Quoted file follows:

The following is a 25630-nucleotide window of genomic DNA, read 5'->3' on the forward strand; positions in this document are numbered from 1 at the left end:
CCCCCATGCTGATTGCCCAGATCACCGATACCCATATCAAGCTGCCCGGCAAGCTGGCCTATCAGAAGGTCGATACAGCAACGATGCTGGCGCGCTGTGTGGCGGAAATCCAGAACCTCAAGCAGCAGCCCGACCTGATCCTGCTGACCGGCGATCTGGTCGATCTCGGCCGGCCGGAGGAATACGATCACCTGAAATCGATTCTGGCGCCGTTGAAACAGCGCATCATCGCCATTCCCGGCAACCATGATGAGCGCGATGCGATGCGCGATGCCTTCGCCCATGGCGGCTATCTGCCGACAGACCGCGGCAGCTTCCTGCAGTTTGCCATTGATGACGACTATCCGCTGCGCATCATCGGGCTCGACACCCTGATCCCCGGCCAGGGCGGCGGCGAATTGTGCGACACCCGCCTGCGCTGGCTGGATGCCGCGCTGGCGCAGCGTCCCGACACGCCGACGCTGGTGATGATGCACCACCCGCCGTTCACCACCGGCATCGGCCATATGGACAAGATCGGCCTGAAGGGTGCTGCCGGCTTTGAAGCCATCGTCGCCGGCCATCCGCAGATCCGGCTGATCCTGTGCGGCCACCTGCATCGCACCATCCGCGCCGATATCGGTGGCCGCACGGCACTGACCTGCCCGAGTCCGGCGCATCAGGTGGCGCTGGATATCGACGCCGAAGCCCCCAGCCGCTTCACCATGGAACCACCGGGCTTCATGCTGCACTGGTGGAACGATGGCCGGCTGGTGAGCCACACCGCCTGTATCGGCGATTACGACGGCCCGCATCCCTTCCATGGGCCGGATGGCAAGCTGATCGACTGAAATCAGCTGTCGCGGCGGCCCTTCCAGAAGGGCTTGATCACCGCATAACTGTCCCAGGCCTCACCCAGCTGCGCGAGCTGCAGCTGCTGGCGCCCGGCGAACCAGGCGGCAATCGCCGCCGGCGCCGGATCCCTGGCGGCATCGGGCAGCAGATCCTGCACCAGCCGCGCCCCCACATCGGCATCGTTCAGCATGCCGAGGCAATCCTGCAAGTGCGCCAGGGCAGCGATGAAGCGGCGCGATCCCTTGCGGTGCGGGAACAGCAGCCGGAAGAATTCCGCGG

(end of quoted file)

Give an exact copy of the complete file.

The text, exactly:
The following is a 25630-nucleotide window of genomic DNA, read 5'->3' on the forward strand; positions in this document are numbered from 1 at the left end:
CCCCCATGCTGATTGCCCAGATCACCGATACCCATATCAAGCTGCCCGGCAAGCTGGCCTATCAGAAGGTCGATACAGCAACGATGCTGGCGCGCTGTGTGGCGGAAATCCAGAACCTCAAGCAGCAGCCCGACCTGATCCTGCTGACCGGCGATCTGGTCGATCTCGGCCGGCCGGAGGAATACGATCACCTGAAATCGATTCTGGCGCCGTTGAAACAGCGCATCATCGCCATTCCCGGCAACCATGATGAGCGCGATGCGATGCGCGATGCCTTCGCCCATGGCGGCTATCTGCCGACAGACCGCGGCAGCTTCCTGCAGTTTGCCATTGATGACGACTATCCGCTGCGCATCATCGGGCTCGACACCCTGATCCCCGGCCAGGGCGGCGGCGAATTGTGCGACACCCGCCTGCGCTGGCTGGATGCCGCGCTGGCGCAGCGTCCCGACACGCCGACGCTGGTGATGATGCACCACCCGCCGTTCACCACCGGCATCGGCCATATGGACAAGATCGGCCTGAAGGGTGCTGCCGGCTTTGAAGCCATCGTCGCCGGCCATCCGCAGATCCGGCTGATCCTGTGCGGCCACCTGCATCGCACCATCCGCGCCGATATCGGTGGCCGCACGGCACTGACCTGCCCGAGTCCGGCGCATCAGGTGGCGCTGGATATCGACGCCGAAGCCCCCAGCCGCTTCACCATGGAACCACCGGGCTTCATGCTGCACTGGTGGAACGATGGCCGGCTGGTGAGCCACACCGCCTGTATCGGCGATTACGACGGCCCGCATCCCTTCCATGGGCCGGATGGCAAGCTGATCGACTGAAATCAGCTGTCGCGGCGGCCCTTCCAGAAGGGCTTGATCACCGCATAACTGTCCCAGGCCTCACCCAGCTGCGCGAGCTGCAGCTGCTGGCGCCCGGCGAACCAGGCGGCAATCGCCGCCGGCGCCGGATCCCTGGCGGCATCGGGCAGCAGATCCTGCACCAGCCGCGCCCCCACATCGGCATCGTTCAGCATGCCGAGGCAATCCTGCAAGTGCGCCAGGGCAGCGATGAAGCGGCGCGATCCCTTGCGGTGCGGGAACAGCAGCCGGAAGAATTCCGCGG